RE: Tough SQL Problem

Heh....True.  Jared has a valid point.
 
To be clear, without another column that provides some order, there is
NO WAY to tell what order the rows were inserted into that table.
 
-Mark
 

-- 
Mark J. Bobak 
Senior Oracle Architect 
ProQuest Information & Learning 

"There are 10 types of people in the world:  Those who understand
binary, and those who don't." 

 

________________________________

From: Jared Still [mailto:jkstill@xxxxxxxxx] 
Sent: Wednesday, February 08, 2006 1:59 PM
To: Bobak, Mark
Cc: post.ethan@xxxxxxxxx; oracle-l
Subject: Re: Tough SQL Problem



Adding just a bit to Mark's reply, the fact that you see '1' 5 times
consecutively does not mean that it was called 5 time consecutively.

Mark implied that, danced all around it and flirted a bit with it,
but didn't come right out and say it.  ;)

Jared



On 2/8/06, Bobak, Mark <Mark.Bobak@xxxxxxxxxxxxxxx > wrote: 

        Hmm....just the one column?  You need another column, by which
you can 
        establish order.  There is no order inherent in a relational
table.  So,
        if you had another column, say, sequence_number, or a
date_time_col or
        something, you could order by that, and relative to that,
determine the 
        largest consecutive occurances of '1'.  (I'm thinking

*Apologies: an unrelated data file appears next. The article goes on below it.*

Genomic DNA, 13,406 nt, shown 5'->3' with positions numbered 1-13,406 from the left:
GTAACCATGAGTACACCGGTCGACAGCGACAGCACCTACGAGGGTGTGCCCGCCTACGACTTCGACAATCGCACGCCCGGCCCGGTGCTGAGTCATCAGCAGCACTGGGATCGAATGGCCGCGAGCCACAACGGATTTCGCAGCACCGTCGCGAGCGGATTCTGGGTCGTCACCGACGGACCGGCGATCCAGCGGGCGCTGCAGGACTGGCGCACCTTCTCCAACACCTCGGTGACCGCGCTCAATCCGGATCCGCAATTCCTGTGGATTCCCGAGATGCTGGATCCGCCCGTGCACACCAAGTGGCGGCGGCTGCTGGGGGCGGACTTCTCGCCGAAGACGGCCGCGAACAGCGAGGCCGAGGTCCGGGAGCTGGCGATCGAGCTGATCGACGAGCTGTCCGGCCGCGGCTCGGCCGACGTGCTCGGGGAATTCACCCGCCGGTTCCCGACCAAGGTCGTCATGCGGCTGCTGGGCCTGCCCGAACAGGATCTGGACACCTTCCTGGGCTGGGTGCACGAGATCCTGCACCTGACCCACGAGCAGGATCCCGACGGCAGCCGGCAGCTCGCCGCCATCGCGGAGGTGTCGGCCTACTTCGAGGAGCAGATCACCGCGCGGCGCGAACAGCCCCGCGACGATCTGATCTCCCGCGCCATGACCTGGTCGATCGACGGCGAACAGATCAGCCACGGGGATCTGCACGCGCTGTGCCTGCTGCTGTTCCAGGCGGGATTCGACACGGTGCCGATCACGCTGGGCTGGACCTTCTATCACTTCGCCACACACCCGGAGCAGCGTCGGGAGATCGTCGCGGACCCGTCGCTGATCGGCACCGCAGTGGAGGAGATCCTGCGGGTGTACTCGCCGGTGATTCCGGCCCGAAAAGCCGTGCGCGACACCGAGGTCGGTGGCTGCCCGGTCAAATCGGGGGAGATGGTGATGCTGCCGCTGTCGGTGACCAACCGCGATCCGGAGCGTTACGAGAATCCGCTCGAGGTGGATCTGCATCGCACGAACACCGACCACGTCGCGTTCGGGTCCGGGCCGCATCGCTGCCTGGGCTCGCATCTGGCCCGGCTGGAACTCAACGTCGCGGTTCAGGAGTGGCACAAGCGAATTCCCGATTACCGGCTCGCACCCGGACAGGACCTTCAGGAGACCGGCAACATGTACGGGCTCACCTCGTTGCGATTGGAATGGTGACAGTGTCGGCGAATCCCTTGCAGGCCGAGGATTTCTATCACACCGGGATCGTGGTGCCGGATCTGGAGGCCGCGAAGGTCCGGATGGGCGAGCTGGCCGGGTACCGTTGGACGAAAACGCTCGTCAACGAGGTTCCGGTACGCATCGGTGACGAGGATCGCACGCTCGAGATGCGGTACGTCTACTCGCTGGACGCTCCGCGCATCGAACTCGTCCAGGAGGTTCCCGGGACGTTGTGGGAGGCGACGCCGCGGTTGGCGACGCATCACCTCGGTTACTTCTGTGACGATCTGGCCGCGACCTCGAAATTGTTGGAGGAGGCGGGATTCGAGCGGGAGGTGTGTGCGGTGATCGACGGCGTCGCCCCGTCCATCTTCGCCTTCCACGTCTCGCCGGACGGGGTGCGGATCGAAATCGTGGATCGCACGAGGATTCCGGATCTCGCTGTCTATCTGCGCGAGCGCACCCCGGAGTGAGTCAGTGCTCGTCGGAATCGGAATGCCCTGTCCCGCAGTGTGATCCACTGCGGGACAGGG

lag()/lead() here,
        off the top of my head.)
        
        I would argue that without another column to order by, it's not
        possible, cause there's no way to determine the order of the
rows. 
        
        -Mark
        
        
        --
        Mark J. Bobak
        Senior Oracle Architect
        ProQuest Information & Learning
        
        "There are 10 types of people in the world:  Those who
understand
        binary, and those who don't." 
        
        -----Original Message-----
        From: oracle-l-bounce@xxxxxxxxxxxxx
        [mailto:oracle-l-bounce@xxxxxxxxxxxxx] On Behalf Of Ethan Post 
        Sent: Wednesday, February 08, 2006 12:47 PM
        To: oracle-l
        Subject: Tough SQL Problem
        
        I have a log table that is logging various PLSQL calls. Assume
the table
        looks like this...
        
        PROCEDURE_ID
        ============== 
        1
        2
        1
        1
        1
        1
        1
        2
        1
        1
        2
        1
        
        Looking at this I can see that the max times 1 was called
consecutivley
        is 5. I have no clue how I would do this in SQL without writing
a
        function of some sort to keep a count and return the max count.
Anyone 
        know if this can be done using and built in functions?
        
        - Ethan
        --
        http://www.freelists.org/webpage/oracle-l
        
        
        
        
        




-- 
Jared Still
Certifiable Oracle DBA and Part Time Perl Evangelist

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